Powerlifting has a Nazi problem, and it can no longer hide it.

It’s easy to think that the culture of powerlifting has changed. Go to most meets or gyms and you’ll usually see a good number of women and minorities involved in some capacity. In fact, from 2014 to 2017 the number of female-identifying powerlifting competitors more than doubled, and women now make up 1/3 of the sport. Minorities act as referees, coaches, and state chairs for most of the major powerlifting and strongman federations. Yet the mere presence of women and minorities does not automatically translate to an inclusive culture.

 

Powerlifting is a majority white sport that has been markedly slower than many other sports to adapt in any way to the concerns of minority participants, let alone actively welcome these participants. For example, while USA Weightlifting explicitly allows for religious headwear to be worn while competing, many of the major American powerlifting federations still expressly do not allow this or have wavered on including it in their rulebooks, instead treating each individual lifter as their own special case. This creates situations in which minority lifters must advocate, often through several levels of leadership, for the ability to do things essential to their culture or religion - for observant Jewish athletes, this means not competing on Saturdays, for example.

 

Regardless, the explosive growth of powerlifting has meant that far more people, and different types of people, are involved in the sport than ever before. On a superficial level, this appears positive, and in some respects, it is. On another level, it has thrown nascent issues of race, class, and gender into stark relief. Among these issues is the growing visibility of active white supremacist participation and support within the powerlifting community. According to both federal law enforcement and the Southern Poverty Law Center, white supremacist ideology, and its corresponding actions, are increasingly popular in the United States. This is reflected within the microcosm of the powerlifting world.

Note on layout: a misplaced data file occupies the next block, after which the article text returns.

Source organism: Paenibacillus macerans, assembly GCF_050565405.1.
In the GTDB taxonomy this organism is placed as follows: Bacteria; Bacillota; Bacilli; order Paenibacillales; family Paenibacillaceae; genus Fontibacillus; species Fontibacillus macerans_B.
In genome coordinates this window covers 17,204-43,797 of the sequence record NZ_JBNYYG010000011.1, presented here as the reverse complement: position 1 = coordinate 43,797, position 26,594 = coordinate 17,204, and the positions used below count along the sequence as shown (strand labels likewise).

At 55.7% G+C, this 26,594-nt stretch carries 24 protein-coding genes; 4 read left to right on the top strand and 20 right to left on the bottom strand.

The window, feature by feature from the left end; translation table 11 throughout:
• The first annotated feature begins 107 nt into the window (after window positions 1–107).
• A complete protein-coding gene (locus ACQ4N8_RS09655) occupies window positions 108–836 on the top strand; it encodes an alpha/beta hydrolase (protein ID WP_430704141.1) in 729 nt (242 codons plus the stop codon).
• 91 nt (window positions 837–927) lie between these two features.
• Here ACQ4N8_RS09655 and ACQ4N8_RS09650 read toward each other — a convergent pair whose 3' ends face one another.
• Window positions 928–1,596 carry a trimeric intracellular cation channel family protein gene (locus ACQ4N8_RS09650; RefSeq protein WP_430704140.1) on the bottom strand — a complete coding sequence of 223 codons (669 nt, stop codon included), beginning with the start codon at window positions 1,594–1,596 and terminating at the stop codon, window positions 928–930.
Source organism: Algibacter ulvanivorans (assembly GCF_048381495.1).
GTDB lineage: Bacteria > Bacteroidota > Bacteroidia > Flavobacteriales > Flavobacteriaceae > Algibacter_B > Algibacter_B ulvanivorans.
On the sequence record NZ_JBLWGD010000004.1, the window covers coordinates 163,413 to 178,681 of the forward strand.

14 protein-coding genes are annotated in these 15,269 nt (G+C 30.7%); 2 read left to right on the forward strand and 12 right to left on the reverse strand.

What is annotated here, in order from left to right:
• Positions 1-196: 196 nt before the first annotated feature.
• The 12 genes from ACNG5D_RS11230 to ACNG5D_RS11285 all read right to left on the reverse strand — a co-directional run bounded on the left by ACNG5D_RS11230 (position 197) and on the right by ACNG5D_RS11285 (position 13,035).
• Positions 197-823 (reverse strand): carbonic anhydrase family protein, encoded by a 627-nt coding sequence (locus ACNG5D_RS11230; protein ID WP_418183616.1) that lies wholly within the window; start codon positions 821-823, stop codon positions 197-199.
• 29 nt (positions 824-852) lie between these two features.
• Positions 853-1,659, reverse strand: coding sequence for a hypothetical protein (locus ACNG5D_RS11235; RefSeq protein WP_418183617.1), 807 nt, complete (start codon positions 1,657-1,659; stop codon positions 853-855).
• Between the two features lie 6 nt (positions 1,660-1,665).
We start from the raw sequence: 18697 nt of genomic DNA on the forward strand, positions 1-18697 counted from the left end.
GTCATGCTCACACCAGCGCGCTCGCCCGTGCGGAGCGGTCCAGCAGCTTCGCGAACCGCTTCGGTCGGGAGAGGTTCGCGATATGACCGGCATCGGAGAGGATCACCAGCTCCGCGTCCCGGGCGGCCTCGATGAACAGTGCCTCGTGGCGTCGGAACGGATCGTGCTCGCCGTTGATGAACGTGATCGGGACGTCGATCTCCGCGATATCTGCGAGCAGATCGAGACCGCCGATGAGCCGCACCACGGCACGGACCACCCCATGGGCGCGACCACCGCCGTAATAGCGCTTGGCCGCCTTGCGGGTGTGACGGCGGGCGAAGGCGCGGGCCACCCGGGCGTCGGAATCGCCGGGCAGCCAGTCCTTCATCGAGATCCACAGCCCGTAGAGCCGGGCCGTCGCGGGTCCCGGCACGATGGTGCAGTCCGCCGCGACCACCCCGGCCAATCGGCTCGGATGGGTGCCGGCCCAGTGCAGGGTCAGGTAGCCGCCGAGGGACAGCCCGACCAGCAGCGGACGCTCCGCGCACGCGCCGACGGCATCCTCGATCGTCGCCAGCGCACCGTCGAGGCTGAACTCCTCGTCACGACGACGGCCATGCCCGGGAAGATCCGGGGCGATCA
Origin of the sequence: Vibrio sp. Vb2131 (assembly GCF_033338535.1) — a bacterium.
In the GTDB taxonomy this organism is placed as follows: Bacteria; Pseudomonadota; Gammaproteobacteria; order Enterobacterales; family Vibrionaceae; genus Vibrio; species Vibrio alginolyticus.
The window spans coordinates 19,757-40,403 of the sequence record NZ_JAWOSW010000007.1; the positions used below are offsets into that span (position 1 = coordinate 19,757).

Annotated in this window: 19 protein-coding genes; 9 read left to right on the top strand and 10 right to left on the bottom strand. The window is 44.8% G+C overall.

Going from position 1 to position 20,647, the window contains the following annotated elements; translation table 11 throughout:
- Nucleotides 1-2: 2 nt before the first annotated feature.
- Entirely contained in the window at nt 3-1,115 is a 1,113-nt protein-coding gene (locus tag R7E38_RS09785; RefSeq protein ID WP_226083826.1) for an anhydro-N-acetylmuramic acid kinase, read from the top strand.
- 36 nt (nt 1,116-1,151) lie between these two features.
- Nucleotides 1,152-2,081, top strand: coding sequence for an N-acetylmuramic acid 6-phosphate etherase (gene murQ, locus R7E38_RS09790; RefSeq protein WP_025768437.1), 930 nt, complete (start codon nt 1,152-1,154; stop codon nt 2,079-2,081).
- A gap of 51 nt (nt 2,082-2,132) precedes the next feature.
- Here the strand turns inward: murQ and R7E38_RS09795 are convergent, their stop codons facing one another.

The majority of religiously motivated hate crimes reported to the FBI are committed against individuals or institutions perceived to be Jewish. These crimes are often downplayed as “just” being property destruction or vandalism (spray painting a swastika onto the side of a synagogue, for example) -- but the database includes thousands of increasingly violent crimes, up to and including murder, with the recent events in Charlottesville acting as a stark reminder.  As active Nazism and violent anti-semitism have been growing in visibility across the United States, they have also become more apparent within the insular powerlifting community.

 

This prejudice ranges from the fairly common, relatively anonymous -- a gym being a hostile atmosphere due to members using racial slurs, for example -- to the highly visible and personal -- multiple major figures within the sport being “outed” for having Nazi-related tattoos, company owners using their gyms to host the activities of white supremacist groups, top-ranked lifters espousing opinions like “Hitler was brilliant,” and more.

 

Incidents like this are becoming increasingly public and problematic as more minorities become involved in the sport. Minorities tend to be more well-versed in the language of hate, and therefore more readily able to identify coded verbiage or symbols (“88/SS” or the totenkopf or death’s head), or recognize the names and themes of known hate organizations (ie: Wolves of Vinland) that the white majority may not be aware of. Some white people who identify as allies, or individuals who have experienced different types of discrimination themselves, may also feel an increasing need to hold racists and antisemites accountable for their harmful and divisive actions.

 

Increasing incidents of social media "call-outs" seek to spread awareness of problematic behaviors and individuals, but there has been a limited response from the leadership of powerlifting sport organizations to problematic individuals and actions.

 

Why has powerlifting, as a community, been so reluctant to address the glaring issues of white supremacy within its ranks? Several factors account for this. The first, and perhaps most prominent, is that the majority of the powerlifting community, including the majority of leadership committees for all major competitive federations in the United States, is still comprised of white people. Simply put, this community does not see virulent anti-semitism and Nazism as a problem because, as of yet, it has never directly affected them. At a group level, they have never been threatened with violence, or experienced violence, merely for existing.

 

On some level, they even benefit from it (as with other forms of racism or xenophobia), as it enables them to remain in positions of power, to dictate policy and practice, and to get the jobs and status that they desire. On this level, minorities form an imagined underclass that the majority uses for downward comparison, scapegoating, and blame.

 

There is no interest in directly challenging these so-called “extreme” views, because ultimately, a direct challenge could negatively affect those in positions of power and result in a loss of power.